• Wash your hands often, especially before eating. If available use alcohol based hand sanitizers
  • Do not share utensils or drinking glasses. Carry a personal water bottle to avoid public fountains.
  • Avoid close contact with sick people, even if this means your own family.
  • If you are immune suppressed, avoid crowded public places.
  • Children should avoid indoor playgrounds.
  • And most important: Take care of yourself. Get plenty of sleep, be physically active, manage your stress, drink plenty of fluids, and eat nutritious food.

What can you do to protect others? If you are sick, you risk spreading illness to those around you. The illnesses most common at this time of year are spread by tiny airborne droplets. Sneezing and coughing can spread these droplets to other people or to surfaces where they can be picked up.

  • Stay home when you are sick. Stay home during any fever, and for the first 3 days of most illnesses.
  • Cover your mouth and nose with a tissue when coughing or sneezing.
  • Avoid touching your eyes, nose or mouth. Use disposable kleenex.
  • See your doctor. Antiviral treatment can shorten the flu and lessen its impact. Antibiotics may be necessary to cure sinusitus or pharyngitis
  • If you are prescribed antibiotics, be sure to take the entire course of therapy.

Treating the Commmon Cold

Flu and Cold season is now upon us. The most common illness at this time of year is an Upper Respiratory Illness. An Upper Respiratory Illness (URI) can include sinusitis, rhinitis, bronchitis, or pharyngitis. Most URIs are caused by viruses such as the common cold. These viruses do not improve with antibiotics. We cannot shorten the duration of the illness. However, your body's own defenses will eventually clear the illness. The only treatment for a viral URI is to treat the symptoms, so you feel less sick.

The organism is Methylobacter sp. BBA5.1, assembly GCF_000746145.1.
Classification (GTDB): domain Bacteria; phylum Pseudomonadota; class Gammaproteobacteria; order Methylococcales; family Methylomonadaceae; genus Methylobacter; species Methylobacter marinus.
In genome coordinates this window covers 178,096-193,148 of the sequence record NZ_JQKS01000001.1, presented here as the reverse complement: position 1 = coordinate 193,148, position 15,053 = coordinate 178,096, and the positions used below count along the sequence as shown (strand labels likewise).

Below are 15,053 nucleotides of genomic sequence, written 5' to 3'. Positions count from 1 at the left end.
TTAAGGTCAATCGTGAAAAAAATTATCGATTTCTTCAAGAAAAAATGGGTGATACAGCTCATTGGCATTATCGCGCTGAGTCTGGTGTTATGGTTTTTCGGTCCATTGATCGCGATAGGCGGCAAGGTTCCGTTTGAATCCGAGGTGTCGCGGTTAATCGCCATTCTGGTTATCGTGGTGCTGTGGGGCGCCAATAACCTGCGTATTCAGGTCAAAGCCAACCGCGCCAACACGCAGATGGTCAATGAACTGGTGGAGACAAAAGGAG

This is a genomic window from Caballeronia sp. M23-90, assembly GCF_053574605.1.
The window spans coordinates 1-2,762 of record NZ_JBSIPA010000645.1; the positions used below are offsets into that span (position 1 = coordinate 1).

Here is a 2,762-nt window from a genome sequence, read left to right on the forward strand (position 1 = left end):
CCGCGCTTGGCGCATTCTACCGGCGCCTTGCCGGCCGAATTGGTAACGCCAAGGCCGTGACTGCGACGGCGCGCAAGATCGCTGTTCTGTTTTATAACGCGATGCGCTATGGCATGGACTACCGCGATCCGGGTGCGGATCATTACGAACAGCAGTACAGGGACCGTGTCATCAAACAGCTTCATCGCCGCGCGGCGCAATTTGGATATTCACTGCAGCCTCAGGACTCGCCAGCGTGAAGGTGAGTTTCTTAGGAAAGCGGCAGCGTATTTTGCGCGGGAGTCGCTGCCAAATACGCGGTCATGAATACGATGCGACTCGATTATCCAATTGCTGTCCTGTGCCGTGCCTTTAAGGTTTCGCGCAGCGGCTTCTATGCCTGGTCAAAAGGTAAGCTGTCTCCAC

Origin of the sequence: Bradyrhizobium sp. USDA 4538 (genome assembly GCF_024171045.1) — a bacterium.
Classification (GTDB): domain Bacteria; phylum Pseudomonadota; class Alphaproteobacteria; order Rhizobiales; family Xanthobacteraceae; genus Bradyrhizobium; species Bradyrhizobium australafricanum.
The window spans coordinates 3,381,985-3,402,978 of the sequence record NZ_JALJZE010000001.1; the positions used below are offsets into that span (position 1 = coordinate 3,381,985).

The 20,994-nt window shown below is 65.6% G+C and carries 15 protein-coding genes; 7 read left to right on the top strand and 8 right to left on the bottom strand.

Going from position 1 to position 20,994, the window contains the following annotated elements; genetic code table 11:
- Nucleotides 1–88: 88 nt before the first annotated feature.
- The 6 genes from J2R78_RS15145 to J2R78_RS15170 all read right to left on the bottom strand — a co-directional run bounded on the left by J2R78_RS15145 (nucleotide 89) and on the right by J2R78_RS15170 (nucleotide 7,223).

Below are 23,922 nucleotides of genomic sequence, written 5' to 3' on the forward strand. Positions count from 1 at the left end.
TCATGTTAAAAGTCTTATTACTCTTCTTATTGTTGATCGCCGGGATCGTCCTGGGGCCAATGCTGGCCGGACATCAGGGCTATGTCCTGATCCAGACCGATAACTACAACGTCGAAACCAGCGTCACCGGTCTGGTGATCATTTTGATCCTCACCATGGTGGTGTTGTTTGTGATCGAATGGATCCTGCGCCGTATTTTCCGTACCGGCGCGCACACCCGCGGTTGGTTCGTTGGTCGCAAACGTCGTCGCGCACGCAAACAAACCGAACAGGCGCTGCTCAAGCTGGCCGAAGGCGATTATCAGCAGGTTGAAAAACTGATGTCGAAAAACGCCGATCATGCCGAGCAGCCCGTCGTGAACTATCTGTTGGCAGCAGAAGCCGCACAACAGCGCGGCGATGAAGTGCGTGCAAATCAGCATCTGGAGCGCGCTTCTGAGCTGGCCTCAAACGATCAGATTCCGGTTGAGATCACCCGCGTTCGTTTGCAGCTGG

Rarely, URIs are caused by bacteria. An antibiotic is required to kill a bacteria. If you are taking an antibiotic, you should still treat your symptoms as necessary.

Most cough and cold remedies contain several different medications. Only by reading the list of active ingredients can you identify which medicine is right for you. Listed below are some of the most common and most useful ingredients in cold remedies.

Guaifenesin is a mucolytic. It makes mucus more watery, so you can clear out congestion or sinus pressure. Guaifenesin is safe in pregnancy, hypertension, diabetes, and for children. The adult dose is 600-1200mg every 8-12 hours. You will find guaifenesin in Mucinex and most Robitussin products.

Pseudoephedrine is a decongestant. It dries out your nose and throat, reducing mucus secretion. It is a stimulant, so side effects include elevated blood pressure and heart rate, feeling jittery and wakeful. Pseudoephedrine should not be used by people with hypertension or heart conditions or strokes. The adult dose is 30-60mg every 6 hours.

Dextromethorphan is a cough suppressant. It may make some people drowsy or dizzy. It is safe to use in pregnancy, hypertension, diabetes, and for children. The adult dose is 10-30mg every 6 hours. Products with dextromethorphan often have DM in their name.